Well-being continued into life today for all the participants. On an intrapersonal level, their roles as father, husband, brother, son, and friend were major contributors to their maintenance of self. Self-esteem and well-being were connected to the participants' abilities to do the things they loved to do. For example, with Jim, it included his return to hunting and skiing, and for Matt, well-being related to spending time with his daughter. Being productive, having a normal routine, and maintaining independence were all recurrent themes identified as central to the conversational partners' positive feelings. For Doug, being in the wheelchair provided him with opportunities that he would not have had if he were still walking. He shared that now he had the means and opportunity to go back to school.
In a way, I got lucky to be in this because I didn't know how-I didn't know…where I was going. I didn't know what I was going to do. I mean like I said, what job would I have had? Where would I be? I don't know. Now, I do now. This is the kick in the ass I shouldn't have gotten, and you know to get to that point-it's what it was. [Soft voice] yeah, that's it-getting back to normalcy…I had no direction before the accident. I have direction now.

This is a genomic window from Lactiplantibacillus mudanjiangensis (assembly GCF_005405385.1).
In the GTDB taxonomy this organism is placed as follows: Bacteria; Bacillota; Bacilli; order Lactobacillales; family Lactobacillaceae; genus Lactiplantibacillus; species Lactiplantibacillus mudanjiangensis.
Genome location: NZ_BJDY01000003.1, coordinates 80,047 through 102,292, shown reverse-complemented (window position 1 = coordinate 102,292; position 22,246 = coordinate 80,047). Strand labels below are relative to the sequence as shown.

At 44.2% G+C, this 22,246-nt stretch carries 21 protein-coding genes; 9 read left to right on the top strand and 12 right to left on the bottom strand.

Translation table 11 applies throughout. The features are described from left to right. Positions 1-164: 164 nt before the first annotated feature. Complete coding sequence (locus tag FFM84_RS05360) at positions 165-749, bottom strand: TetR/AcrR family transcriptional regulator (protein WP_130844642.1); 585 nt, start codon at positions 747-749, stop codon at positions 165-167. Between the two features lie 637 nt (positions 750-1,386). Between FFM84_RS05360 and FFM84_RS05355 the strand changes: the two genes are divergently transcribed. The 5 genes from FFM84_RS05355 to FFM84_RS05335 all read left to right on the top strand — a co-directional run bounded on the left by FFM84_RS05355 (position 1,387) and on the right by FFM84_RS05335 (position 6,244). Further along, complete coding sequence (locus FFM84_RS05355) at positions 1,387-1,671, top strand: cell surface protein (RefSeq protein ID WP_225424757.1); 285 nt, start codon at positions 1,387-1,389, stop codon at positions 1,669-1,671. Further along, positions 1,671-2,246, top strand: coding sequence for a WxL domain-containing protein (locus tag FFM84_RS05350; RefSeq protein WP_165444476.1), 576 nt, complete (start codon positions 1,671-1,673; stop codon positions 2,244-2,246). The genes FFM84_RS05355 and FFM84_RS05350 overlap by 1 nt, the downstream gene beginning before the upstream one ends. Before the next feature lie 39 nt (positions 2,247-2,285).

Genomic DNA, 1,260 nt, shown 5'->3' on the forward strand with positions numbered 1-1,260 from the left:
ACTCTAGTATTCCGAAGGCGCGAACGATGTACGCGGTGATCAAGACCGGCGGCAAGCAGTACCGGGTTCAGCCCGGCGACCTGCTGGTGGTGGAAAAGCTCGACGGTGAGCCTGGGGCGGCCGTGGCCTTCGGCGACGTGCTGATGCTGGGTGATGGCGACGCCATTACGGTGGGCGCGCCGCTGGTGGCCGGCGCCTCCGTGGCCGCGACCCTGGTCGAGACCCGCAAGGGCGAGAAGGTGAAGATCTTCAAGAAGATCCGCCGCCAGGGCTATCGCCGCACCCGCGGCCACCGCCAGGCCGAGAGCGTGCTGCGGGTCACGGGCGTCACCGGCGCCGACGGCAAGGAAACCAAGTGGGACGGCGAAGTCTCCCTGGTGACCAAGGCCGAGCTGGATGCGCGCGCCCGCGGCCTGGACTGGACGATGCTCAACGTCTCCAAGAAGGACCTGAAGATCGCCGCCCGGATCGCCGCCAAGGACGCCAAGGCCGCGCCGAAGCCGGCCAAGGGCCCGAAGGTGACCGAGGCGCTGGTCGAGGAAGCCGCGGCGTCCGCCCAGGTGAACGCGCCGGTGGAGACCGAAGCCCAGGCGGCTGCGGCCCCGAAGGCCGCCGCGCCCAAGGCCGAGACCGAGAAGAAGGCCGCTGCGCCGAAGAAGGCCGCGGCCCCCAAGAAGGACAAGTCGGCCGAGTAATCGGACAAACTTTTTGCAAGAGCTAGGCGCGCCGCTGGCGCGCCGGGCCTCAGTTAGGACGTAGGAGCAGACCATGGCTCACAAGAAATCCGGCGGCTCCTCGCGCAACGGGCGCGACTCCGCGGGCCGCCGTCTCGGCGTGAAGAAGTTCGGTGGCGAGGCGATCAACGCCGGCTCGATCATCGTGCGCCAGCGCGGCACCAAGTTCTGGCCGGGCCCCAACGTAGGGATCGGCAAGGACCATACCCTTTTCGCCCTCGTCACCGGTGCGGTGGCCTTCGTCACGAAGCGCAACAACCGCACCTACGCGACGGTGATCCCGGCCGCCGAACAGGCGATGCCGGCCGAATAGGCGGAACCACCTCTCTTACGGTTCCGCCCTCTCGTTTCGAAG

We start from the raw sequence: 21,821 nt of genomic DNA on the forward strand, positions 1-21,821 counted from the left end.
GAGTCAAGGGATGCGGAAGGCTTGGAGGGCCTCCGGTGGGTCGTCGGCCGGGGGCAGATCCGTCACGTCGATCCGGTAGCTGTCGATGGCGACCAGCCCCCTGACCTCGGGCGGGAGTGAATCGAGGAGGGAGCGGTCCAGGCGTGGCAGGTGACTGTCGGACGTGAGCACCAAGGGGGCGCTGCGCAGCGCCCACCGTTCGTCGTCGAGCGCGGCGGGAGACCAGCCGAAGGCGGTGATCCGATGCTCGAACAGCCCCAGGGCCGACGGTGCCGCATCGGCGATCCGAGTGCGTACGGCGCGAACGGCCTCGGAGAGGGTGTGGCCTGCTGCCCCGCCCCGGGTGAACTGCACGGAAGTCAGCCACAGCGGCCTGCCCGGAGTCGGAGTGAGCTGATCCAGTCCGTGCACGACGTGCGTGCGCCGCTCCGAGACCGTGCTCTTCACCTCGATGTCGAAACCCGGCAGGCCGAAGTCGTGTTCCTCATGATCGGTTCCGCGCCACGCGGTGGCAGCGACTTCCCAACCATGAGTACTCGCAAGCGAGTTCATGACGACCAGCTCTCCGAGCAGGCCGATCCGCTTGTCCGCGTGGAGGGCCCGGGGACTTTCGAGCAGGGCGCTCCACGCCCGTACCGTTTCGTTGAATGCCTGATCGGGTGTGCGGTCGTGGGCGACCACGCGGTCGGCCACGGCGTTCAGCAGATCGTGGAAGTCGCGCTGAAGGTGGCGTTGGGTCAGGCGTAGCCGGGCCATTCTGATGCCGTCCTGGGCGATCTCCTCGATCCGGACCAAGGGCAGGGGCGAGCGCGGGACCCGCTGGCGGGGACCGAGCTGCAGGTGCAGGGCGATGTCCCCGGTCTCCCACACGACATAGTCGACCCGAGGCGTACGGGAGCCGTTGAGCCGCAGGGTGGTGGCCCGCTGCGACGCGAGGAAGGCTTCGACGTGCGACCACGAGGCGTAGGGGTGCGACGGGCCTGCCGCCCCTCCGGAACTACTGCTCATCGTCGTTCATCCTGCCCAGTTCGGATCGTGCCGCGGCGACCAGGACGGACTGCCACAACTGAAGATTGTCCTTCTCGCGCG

At the interpersonal level, well-being was maintained through relationships with family and friends. On an external level, maintenance, adaptation, and movement were critically important. Freedom of movement was essential to well-being for all of the conversational partners. For Dan, living in the apartment had enabled him to be able to roll around the hallways, sidewalks, and down the street. Dan said it took him 58 seconds from the front entrance way of the apartment complex to the post office. When he spoke of going out he said, "when I go, I just go!" Table 1 summarizes aspects and experiences during each of the phases that led to positive feelings for the conversational partners.
All four conversational partners experienced living with their injuries through five phases. The living-with-SCI phase was not synonymous with recovery because the participants had moved beyond recovery in their personal journeys. The experience of living with an SCI was not merely about being alive, but rather, it was about living life. Dan shared the following on living: